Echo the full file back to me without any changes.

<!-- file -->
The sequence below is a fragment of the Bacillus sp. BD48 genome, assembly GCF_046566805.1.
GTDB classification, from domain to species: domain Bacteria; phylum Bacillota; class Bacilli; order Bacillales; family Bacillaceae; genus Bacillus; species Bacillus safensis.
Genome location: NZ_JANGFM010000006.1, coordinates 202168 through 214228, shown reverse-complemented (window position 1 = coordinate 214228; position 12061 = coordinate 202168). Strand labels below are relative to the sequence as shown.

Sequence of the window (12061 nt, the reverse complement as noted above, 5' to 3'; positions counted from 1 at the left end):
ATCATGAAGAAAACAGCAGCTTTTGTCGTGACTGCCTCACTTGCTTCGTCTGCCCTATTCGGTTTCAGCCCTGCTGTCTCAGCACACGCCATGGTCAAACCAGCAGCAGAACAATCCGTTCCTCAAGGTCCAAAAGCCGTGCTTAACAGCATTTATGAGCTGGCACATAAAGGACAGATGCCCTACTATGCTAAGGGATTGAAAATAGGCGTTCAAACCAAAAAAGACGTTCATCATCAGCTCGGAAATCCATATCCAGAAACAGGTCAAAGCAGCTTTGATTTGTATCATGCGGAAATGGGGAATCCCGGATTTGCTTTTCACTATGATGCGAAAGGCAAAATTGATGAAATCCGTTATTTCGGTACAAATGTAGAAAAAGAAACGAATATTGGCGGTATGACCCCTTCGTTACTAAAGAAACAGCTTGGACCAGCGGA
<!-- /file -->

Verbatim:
The sequence below is a fragment of the Bacillus sp. BD48 genome, assembly GCF_046566805.1.
GTDB classification, from domain to species: domain Bacteria; phylum Bacillota; class Bacilli; order Bacillales; family Bacillaceae; genus Bacillus; species Bacillus safensis.
Genome location: NZ_JANGFM010000006.1, coordinates 202168 through 214228, shown reverse-complemented (window position 1 = coordinate 214228; position 12061 = coordinate 202168). Strand labels below are relative to the sequence as shown.

Sequence of the window (12061 nt, the reverse complement as noted above, 5' to 3'; positions counted from 1 at the left end):
ATCATGAAGAAAACAGCAGCTTTTGTCGTGACTGCCTCACTTGCTTCGTCTGCCCTATTCGGTTTCAGCCCTGCTGTCTCAGCACACGCCATGGTCAAACCAGCAGCAGAACAATCCGTTCCTCAAGGTCCAAAAGCCGTGCTTAACAGCATTTATGAGCTGGCACATAAAGGACAGATGCCCTACTATGCTAAGGGATTGAAAATAGGCGTTCAAACCAAAAAAGACGTTCATCATCAGCTCGGAAATCCATATCCAGAAACAGGTCAAAGCAGCTTTGATTTGTATCATGCGGAAATGGGGAATCCCGGATTTGCTTTTCACTATGATGCGAAAGGCAAAATTGATGAAATCCGTTATTTCGGTACAAATGTAGAAAAAGAAACGAATATTGGCGGTATGACCCCTTCGTTACTAAAGAAACAGCTTGGACCAGCGGA